Re: Re: Is this the next bubble crushing economy in the future?
To me gaming is my prefered form of entertainment (I wonder if the MPAA ever considered that decreasing sales might be caused by a shift of preferences...).
Up to Starcraft II Blizzard was my favourite game-producer and I bought every game unseen and untested. But with Diablo III this has changed. While the game per se is good there are too many things like the always-on-requirement, the real-money-auction-house and a few smaller complaints that changed my mind.
With the release of Diablo III Actiblizz has lost a lot of it's most valuable asset with me: reputation.
Re: Re: Is this the next bubble crushing economy in the future?
Actually, this is what most people do not realize: When they buy ingame-items they are not buying goods (as property) - they buy a time-limited license to use certain ingame-items. It is more like renting than it is buying: Ownership with an undetermined expiry-date.
The value of said items is bound to decrease over time. Either because the game loses it's appeal or it's popularity or because new, more powerful items become available (for instance with an expansion). Sooner or later their actual market-value will be exactly 0.
We can only hope that it remains a niche market, because otherwise it may become a real economical problem.
Is this the next bubble crushing economy in the future?
Well, this is what happens when you artificially create monetary value: Someone will try to profit from it by illegitimate means.
Diablo III differs on one essential point from its predecessors: It has no single-player-mode worth to be called such. Sure, you can play it alone, but you are forced to be always online, as the game has a client-server structure, where the client is on your machine and the server on ActiBlizzs own BattleNet-Servers.
Apart of being a quite effective DRM-measure (so far) it has been done to ensure a hack- and cheatfree environment - an essential requirement if you want to enable players to trade ingame-items for real money (while getting a share of the profit).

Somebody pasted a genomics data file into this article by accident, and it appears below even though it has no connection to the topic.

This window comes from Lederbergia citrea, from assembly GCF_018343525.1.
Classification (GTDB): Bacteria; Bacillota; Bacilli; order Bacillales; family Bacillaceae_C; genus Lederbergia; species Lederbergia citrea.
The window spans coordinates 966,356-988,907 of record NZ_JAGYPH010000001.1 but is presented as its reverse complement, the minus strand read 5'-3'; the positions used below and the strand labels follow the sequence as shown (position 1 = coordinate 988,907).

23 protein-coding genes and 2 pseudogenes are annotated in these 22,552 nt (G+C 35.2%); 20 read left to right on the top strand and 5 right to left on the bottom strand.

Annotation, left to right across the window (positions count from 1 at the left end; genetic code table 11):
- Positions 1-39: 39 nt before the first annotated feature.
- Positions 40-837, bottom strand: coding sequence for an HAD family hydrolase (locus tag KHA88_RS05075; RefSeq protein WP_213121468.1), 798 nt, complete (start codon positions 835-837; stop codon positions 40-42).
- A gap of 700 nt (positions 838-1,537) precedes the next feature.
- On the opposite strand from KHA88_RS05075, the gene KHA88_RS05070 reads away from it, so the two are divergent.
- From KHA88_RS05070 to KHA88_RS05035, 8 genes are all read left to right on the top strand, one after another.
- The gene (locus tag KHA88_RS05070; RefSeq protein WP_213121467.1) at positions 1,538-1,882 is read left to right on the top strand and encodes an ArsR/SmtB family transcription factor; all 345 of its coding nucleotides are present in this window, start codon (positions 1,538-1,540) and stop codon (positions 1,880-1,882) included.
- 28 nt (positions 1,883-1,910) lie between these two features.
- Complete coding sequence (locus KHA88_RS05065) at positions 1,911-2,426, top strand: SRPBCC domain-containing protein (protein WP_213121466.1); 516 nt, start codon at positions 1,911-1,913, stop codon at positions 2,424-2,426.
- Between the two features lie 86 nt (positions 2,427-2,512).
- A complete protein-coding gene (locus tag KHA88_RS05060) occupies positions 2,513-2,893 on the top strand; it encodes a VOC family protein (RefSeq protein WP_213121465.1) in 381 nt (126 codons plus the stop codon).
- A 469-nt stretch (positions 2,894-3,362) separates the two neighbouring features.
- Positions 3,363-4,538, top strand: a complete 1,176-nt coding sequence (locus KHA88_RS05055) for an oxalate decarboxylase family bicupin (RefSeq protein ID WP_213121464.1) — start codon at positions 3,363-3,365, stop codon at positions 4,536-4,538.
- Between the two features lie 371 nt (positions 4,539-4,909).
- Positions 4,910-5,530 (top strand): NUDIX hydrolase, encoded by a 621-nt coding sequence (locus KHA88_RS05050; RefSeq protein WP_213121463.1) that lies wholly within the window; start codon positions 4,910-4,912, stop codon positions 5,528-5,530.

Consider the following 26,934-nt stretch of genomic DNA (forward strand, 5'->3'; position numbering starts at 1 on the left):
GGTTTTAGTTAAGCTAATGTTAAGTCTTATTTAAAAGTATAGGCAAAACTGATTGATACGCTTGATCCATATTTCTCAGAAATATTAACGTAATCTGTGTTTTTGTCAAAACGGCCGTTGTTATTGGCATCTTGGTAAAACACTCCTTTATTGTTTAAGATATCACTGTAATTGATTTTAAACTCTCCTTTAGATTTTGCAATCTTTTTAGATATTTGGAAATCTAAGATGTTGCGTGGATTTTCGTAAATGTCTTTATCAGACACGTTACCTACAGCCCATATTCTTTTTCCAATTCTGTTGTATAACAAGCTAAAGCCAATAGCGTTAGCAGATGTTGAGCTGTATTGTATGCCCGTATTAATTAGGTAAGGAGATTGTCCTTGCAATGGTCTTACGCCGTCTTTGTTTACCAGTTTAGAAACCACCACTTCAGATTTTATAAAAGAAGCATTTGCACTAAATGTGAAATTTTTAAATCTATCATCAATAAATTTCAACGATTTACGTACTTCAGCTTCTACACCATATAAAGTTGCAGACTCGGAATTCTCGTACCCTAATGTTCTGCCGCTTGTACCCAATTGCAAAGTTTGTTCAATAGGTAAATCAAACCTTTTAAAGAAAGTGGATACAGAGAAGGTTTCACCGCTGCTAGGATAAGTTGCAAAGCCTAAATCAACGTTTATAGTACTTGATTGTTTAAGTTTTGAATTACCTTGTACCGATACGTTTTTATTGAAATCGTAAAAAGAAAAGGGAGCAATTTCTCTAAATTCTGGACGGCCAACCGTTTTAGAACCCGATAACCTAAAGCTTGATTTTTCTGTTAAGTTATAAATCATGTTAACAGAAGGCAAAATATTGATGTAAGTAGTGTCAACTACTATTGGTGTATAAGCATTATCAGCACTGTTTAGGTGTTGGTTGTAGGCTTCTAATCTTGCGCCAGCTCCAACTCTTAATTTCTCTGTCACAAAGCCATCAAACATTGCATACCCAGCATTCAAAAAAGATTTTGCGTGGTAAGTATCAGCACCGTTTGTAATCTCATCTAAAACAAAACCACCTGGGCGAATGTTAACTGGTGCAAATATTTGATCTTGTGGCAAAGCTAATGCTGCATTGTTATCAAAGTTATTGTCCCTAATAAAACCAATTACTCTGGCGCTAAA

The trading of ingame-items for real money is nothing new, it has been done for years now over ebay and the likes. But this is the first time that the company developing the game also creates a trading-environment, effectively legitimizing and encouraging such trade. Suddenly gold- and item-farming aren't a shady business anymore but in time could become respectable professions. At the same time the value of these ingame-items becomes more tangible - or at least it feels more tangible, because it's value is supported and endorsed by the company responsible for it's "creation".
While I support the creation of new business opportunities I am troubled by the fact that ingame-items are becoming more and more a "respectable good", especially when these items ain't nothing but the product of a programmed chance-algorithm. The client-server-structure may hold hackers and cheaters off for now, but the more data they gather from the communication between client and server, the more likely they will find ways to deceive the system. It also makes the hijacking of anothers account (like with the trojan mentioned in this article) more valuable.
I haven't played SCII for a while now. But to my knowledge you should be able to play offline by now. The consequence of playing offline is that you don't get any achievements. But I think that's square and fair.
Diablo III doesn't offer any such option. In twenty years I will be able to show my grandkids Diablo (I) and Diablo II - but I'm not sure about diablo III. If by then the servers have gone offline (and Blizzard has not released a patch to play the game offline), the game will be dead bits and bytes...